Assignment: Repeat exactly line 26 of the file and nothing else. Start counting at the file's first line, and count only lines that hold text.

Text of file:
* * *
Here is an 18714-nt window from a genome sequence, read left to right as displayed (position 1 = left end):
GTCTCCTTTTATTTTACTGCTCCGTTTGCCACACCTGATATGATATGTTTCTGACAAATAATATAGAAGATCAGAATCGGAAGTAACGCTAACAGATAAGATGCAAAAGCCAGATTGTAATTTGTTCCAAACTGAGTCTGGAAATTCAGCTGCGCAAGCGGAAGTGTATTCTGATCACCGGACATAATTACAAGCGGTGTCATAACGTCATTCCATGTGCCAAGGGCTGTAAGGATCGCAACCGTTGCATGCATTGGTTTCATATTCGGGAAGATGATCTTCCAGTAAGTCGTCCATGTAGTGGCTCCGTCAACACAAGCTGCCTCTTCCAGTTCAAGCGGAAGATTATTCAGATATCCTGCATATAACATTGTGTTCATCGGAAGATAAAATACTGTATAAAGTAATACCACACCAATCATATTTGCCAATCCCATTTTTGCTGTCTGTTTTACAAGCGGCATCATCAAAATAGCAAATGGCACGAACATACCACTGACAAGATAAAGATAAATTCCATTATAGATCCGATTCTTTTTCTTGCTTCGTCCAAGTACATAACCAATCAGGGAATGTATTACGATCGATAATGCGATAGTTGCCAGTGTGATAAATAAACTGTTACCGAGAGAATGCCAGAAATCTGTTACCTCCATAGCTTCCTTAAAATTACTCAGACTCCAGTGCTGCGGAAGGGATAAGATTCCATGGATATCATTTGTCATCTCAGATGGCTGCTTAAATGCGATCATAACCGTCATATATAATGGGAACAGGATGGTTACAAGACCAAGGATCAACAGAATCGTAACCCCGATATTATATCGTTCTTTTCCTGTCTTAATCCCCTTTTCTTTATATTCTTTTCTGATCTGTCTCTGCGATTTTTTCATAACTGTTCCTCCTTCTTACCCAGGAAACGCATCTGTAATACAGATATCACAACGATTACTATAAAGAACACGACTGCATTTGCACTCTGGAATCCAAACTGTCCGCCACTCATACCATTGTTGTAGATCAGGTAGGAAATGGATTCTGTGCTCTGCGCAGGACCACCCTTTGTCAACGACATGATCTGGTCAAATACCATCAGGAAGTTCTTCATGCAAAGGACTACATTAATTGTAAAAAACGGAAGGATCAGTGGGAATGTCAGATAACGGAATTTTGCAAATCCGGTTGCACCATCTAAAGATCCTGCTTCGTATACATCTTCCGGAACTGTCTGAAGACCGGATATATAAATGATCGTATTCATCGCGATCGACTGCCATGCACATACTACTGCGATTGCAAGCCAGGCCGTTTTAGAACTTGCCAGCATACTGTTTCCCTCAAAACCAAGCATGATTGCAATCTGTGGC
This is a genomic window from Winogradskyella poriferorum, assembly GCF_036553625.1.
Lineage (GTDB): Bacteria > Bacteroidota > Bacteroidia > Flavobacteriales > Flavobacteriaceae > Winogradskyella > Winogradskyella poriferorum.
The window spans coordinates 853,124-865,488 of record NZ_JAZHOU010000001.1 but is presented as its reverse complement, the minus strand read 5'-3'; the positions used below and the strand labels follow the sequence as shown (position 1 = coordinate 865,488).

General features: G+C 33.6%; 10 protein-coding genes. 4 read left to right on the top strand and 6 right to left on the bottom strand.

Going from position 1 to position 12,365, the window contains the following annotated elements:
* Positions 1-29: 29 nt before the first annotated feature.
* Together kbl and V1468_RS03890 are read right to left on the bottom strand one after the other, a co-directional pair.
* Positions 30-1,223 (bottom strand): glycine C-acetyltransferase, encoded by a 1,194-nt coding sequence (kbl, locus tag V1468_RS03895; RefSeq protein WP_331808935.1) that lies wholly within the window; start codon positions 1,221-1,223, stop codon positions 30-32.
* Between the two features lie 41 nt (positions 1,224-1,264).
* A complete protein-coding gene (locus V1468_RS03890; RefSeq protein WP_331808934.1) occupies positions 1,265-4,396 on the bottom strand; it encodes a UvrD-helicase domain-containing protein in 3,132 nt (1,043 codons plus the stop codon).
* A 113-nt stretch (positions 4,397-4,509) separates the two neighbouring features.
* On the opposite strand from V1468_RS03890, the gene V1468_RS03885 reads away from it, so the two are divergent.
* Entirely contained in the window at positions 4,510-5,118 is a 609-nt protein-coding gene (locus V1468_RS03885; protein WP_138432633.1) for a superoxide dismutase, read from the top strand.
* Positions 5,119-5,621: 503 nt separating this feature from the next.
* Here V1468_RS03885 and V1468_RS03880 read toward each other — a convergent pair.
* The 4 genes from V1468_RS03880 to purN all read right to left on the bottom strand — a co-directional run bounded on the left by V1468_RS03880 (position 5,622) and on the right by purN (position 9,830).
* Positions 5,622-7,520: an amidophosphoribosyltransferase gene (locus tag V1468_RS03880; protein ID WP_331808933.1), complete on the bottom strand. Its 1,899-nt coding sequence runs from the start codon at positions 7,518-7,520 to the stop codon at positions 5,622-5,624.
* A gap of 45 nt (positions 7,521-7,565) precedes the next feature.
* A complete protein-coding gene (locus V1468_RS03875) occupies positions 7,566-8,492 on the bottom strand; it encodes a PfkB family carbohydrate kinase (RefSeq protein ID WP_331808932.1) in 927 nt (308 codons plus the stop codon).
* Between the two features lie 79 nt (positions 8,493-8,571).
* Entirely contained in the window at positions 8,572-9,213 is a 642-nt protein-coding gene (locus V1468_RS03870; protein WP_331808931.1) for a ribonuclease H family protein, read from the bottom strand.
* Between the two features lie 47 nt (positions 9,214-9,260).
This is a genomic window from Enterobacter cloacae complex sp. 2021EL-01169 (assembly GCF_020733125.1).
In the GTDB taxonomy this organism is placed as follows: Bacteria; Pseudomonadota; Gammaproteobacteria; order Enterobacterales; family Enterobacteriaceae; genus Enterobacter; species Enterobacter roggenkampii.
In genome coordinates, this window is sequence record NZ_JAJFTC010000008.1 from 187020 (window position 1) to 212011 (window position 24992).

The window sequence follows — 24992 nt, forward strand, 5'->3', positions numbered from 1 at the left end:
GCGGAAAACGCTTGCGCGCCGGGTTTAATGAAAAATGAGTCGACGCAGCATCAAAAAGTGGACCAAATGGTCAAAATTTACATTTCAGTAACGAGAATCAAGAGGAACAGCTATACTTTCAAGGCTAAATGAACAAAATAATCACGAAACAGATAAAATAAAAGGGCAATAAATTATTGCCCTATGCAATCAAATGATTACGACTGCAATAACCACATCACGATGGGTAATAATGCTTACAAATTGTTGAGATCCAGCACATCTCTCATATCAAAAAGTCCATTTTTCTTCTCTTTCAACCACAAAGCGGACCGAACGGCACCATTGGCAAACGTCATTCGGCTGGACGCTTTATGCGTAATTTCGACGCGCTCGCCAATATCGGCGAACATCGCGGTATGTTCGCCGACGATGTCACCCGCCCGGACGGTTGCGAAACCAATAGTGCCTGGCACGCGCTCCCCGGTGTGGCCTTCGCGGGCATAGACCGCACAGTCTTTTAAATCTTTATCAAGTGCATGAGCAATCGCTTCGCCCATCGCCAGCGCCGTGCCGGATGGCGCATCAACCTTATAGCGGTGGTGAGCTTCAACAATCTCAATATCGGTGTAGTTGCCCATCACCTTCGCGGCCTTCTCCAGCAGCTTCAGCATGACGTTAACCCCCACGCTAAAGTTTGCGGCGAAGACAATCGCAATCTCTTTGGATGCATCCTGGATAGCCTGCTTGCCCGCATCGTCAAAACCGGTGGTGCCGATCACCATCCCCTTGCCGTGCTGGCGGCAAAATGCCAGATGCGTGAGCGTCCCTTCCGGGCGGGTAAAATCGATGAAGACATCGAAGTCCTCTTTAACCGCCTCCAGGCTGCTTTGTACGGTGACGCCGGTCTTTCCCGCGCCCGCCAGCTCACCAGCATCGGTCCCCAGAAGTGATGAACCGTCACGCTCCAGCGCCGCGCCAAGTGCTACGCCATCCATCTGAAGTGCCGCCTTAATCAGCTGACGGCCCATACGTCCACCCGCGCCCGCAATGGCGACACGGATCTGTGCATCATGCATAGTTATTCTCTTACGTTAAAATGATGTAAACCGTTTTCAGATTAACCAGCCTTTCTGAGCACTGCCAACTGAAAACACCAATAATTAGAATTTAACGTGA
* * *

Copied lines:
In the GTDB taxonomy this organism is placed as follows: Bacteria; Pseudomonadota; Gammaproteobacteria; order Enterobacterales; family Enterobacteriaceae; genus Enterobacter; species Enterobacter roggenkampii.